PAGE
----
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Let $A=A^T\in \mathbb R^{k\times k}$ be a nonzero symmetric matrix and define $F:\mathbb R^k\to\mathbb R$ by $$f(x):=x^TAx$$ Then why $df(x)\xi=2x^TA\xi$ for $x,\xi\in\mathbb R^k$?

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  • $\begingroup$ to begin to see, try the cases $k=1$, $k=2$ $\endgroup$ – janmarqz Dec 16 '14 at 17:07
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    $\begingroup$ Possibly duplicate, see here (very similar) $\endgroup$ – alexjo Dec 16 '14 at 17:11
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It's because

\begin{align}df(x)\xi &= \frac{d}{dt}|_{t = 0} f(x + t\xi)\\ &= \frac{d}{dt}|_{t = 0} (x + t\xi)^T A(x + t\xi)\\ &= \frac{d}{dt}|_{t = 0} (x^T + t\xi^T) A(x + t\xi)\\ &= \frac{d}{dt}|_{t = 0} (x^T + t\xi^T)(Ax + tA\xi)\\ &= \frac{d}{dt}|_{t = 0} (x^TAx + t(\xi^T Ax + x^TA\xi) + t^2\xi^TA\xi)\\ &= \xi^T Ax + x^TA\xi\\ &= 2x^TA\xi \end{align}

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    $\begingroup$ Because both terms are real scalars; and $a^T=a$ when $a$ is a scalar. $\endgroup$ – Michael Grant Dec 16 '14 at 17:52
  • $\begingroup$ @pxc3110 -- What inequality? $\endgroup$ – Robin Goodfellow Dec 16 '14 at 19:07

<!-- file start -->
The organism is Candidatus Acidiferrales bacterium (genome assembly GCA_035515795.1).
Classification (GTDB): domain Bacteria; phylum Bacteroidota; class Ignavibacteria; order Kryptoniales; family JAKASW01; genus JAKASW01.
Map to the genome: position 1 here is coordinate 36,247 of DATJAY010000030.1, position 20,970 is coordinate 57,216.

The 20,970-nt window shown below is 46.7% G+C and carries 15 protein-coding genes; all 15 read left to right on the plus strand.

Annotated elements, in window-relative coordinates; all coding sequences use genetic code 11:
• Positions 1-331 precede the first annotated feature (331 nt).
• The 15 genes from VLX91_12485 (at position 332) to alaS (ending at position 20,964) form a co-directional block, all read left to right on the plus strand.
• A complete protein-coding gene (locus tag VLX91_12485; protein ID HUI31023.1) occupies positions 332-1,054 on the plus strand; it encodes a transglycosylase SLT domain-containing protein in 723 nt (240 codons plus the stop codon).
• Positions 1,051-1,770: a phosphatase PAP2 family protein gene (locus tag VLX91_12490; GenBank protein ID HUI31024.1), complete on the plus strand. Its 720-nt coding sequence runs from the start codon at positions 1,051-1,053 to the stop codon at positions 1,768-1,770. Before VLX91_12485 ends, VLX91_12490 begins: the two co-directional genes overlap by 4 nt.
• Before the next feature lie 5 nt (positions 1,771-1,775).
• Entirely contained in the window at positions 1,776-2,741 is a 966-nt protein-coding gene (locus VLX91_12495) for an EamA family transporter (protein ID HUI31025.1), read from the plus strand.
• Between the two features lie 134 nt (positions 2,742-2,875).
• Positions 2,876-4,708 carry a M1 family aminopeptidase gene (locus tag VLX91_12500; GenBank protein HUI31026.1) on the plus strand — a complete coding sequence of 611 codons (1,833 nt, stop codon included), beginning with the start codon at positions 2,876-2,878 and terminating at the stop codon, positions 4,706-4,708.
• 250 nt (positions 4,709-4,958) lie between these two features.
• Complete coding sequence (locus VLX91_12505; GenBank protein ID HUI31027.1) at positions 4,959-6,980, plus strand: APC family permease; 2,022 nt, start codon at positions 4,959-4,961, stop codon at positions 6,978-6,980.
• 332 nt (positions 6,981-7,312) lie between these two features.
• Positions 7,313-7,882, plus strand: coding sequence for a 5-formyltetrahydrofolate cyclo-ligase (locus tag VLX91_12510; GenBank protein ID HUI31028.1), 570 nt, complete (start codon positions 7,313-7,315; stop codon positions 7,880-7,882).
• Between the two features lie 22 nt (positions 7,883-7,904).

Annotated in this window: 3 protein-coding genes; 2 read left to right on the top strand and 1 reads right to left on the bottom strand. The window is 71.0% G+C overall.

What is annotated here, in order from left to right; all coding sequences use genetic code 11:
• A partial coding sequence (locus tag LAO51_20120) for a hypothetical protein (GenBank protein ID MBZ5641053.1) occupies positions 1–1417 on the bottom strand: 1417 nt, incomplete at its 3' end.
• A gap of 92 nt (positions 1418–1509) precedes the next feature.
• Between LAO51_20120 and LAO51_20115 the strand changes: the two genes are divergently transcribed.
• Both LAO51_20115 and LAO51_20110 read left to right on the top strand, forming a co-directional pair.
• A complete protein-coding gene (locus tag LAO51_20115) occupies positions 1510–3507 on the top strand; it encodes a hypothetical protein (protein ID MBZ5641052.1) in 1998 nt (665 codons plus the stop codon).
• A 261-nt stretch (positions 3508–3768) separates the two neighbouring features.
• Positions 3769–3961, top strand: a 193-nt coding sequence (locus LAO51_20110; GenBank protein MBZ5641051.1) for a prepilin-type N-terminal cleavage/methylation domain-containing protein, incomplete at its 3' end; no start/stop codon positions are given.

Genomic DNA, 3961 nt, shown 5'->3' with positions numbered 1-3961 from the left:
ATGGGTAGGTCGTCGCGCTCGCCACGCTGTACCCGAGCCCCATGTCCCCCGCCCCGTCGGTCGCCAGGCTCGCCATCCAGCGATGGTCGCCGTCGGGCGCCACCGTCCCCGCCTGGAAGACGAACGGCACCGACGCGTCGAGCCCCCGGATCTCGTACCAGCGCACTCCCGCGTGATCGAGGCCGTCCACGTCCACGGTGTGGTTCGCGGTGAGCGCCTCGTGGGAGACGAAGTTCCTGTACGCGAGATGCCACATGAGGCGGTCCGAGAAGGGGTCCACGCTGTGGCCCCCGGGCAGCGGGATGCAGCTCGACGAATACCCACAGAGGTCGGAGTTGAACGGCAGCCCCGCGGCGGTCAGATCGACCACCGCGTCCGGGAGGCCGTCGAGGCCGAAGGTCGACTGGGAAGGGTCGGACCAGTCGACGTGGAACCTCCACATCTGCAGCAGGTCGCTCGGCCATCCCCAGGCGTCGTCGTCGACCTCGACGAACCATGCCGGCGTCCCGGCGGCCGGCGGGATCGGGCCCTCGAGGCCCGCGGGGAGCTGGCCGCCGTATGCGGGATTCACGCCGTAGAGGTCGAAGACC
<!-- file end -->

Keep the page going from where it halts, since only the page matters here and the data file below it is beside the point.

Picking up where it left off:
• $\begingroup$ that's supposed to be equality, sorry :) $\endgroup$ – pxc3110 Dec 16 '14 at 19:13
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There's a nice answer linked by alexjo using coordinates. Here's an answer without coordinates, using the fact that we know the derivative of a linear map:

Consider $h(x,y) = x^T A y$, with $h: \mathbb{R}^k \times \mathbb{R}^k \rightarrow \mathbb{R}$.

We can restrict $h$ to each factor with $h(x,-) : \{x\} \times \mathbb{R}^k \rightarrow \mathbb{R}$ and $h(-,y): \mathbb{R}^k \times \{y\} \rightarrow \mathbb{R}$.

Then $dh_{x,y} (\xi_x\oplus \xi_y) = dh_{x,y}(\xi_x \oplus 0) + dh_{x,y}(0\oplus \xi_y) = d(h(-,y))_x (\xi_x) + d(h(x,-))_y (\xi_y)$


Because $h(-,y)(x) = x^T A y = y^T A x$ is linear in $x$, we get $d(h(-,y))_x(\xi_x) = y^T A \xi_x$.

Similarly, because $h(x,-)(y) = x^T A y$ is linear in $y$, we get $d(h(x,-))_y(\xi_y) = x^T A \xi_y$.

Thus $dh_{x,y}(\xi_x \oplus \xi_y) = y^T A \xi_x + x^T A \xi_y$.


Finally, we have $f(x) = h(x,x) = h \circ \Delta$ for $\Delta: \mathbb{R}^k \rightarrow \mathbb{R}^k \times \mathbb{R}^k$ given by $\Delta(x) = (x,x)$.

We have $d\Delta_x(\xi) = \xi \oplus \xi$

Thus $df_x(\xi) = (dh_{x,x} \circ d\Delta_x)(\xi) = 2 x^T A \xi$.

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